After helping her country secure its spot in the World Cup, this Dutch midfielder is one of several powerhouses on the team, along with Vivianne Miedema and Lieke Martens. “I think Daniëlle is one of those players that really fights for her team,” Rebecca Smith explained. “She’s not always seen, but she’s always in the right position at the right time. She’s extremely influential on the pitch and has a lot of leadership qualities.”
Danielle Van De Donk (l) of the Netherlands in action against goalkeeper Erin Nayler of New Zealand during the FIFA Women’s World Cup 2015 group A match between New Zealand and the Netherlands in Edmonton, Canada. 06 June 2015. Photo by Dan Riedlhuber/EPA/Shutterstock.
Brighton and Hove Albion Women v Arsenal Women, the FA Women’s Super League, Football, at the American Express Community Stadium, Brighton, UK. 28 Apr 2019. Photo by Simon Dael/BPI/Shutterstock.
The Netherlands will be led by coach Sarina Wiegman, who in 2017 was named the Best FIFA Women’s Coach. “She knows our team inside-out,” van de Donk said at the time. As Smith suggested, the interplay between van de Donk, her teammates, and also her coach is likely to prove instrumental in June.
Beth Mead of Sunderland Ladies goes to ground after a challenge by Danielle van de Donk of Arsenal Ladies during the SSE Women’s FA Cup match between Arsenal LFC and Sunderland AFC Ladies played at Meadow Park, Borehamwood on April 17th 2016. Photo by Joe Toth/BPI/Shutterstock.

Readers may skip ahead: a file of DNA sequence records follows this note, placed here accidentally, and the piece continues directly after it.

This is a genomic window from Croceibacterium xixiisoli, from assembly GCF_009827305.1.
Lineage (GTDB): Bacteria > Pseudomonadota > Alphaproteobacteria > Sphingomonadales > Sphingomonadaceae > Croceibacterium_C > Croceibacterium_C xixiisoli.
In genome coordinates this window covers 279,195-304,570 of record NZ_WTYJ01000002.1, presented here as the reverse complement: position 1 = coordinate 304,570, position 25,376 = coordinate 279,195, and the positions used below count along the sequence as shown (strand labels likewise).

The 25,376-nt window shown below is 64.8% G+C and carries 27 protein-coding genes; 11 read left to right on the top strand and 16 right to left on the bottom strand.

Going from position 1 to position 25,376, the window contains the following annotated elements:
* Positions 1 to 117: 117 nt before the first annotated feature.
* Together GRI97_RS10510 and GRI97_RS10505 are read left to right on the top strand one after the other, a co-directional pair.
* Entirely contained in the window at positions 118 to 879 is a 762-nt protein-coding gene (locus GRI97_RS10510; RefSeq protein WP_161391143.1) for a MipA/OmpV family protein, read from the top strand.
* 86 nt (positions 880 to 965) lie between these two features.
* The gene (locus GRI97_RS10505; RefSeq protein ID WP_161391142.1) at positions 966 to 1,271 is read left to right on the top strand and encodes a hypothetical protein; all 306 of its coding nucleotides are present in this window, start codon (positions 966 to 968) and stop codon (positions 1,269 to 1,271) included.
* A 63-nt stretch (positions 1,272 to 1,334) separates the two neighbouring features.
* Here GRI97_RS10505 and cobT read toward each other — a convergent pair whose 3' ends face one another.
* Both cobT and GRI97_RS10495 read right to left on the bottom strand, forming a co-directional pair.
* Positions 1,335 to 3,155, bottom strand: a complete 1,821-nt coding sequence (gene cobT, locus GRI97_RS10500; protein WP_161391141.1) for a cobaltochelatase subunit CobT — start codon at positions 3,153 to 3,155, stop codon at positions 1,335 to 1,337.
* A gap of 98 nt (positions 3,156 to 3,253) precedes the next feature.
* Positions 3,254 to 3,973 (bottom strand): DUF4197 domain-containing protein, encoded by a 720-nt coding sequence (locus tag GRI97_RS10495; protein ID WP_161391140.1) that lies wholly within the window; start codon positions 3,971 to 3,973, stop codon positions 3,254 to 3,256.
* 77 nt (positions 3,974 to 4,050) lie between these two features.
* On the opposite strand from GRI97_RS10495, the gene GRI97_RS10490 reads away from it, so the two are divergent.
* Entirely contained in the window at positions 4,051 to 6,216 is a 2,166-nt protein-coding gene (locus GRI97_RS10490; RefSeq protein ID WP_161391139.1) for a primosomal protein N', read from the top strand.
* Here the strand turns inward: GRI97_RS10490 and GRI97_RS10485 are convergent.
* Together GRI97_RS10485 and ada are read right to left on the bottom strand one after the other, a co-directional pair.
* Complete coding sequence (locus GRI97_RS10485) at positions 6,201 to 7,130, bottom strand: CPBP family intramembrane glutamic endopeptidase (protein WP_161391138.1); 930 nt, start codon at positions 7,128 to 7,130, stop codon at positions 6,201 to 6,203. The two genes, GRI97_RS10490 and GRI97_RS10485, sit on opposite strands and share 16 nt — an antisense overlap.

7. Jody Brown, Forward, Jamaica
Chinyelu Asher, Jody Brown, Marlo Sweatman. Panama v Jamaica, 2018 CONCACAF Women’s Championship third place, football match, Toyota Stadium, Panama. 17 Oct 2018. Photo by Brad Smith/ISI/Shutterstock.
At seventeen years old, this rising star joins the Jamaica women’s national football team at their first ever Women’s World Cup, following a stellar performance at the 2018 CONCACAF Women’s Championship. “Being able to represent my country means a lot to me because it shows how much time I put into my sport and how much my team means to me,” she said earlier this year.
Jody Brown, Katherine Castillo. Panama v Jamaica, 2018 CONCACAF Women’s Championship third place, football match, Toyota Stadium, Panama. 17 Oct 2018. Photo by Brad Smith/ISI/Shutterstock.
“I’m telling you the amount of sacrifices we’ve made — the staff, the players — for the country, we’re going to change the culture back home,” coach Hue Menzies told FIFA.com. “How they perceive women, it’s changed. It’s a big sacrifice. And you know what? Those 20 girls decided they were going to make the change.”
Jamaica, Jody Brown, Allyson Swaby, Trudi Carter, Christina Chang, Giselle Washington, Deneisha Blackwood. Panama v Jamaica, 2018 CONCACAF Women’s Championship third place, football match, Toyota Stadium, Panama. 17 Oct 2018. Photo by Brad Smith/ISI/Shutterstock.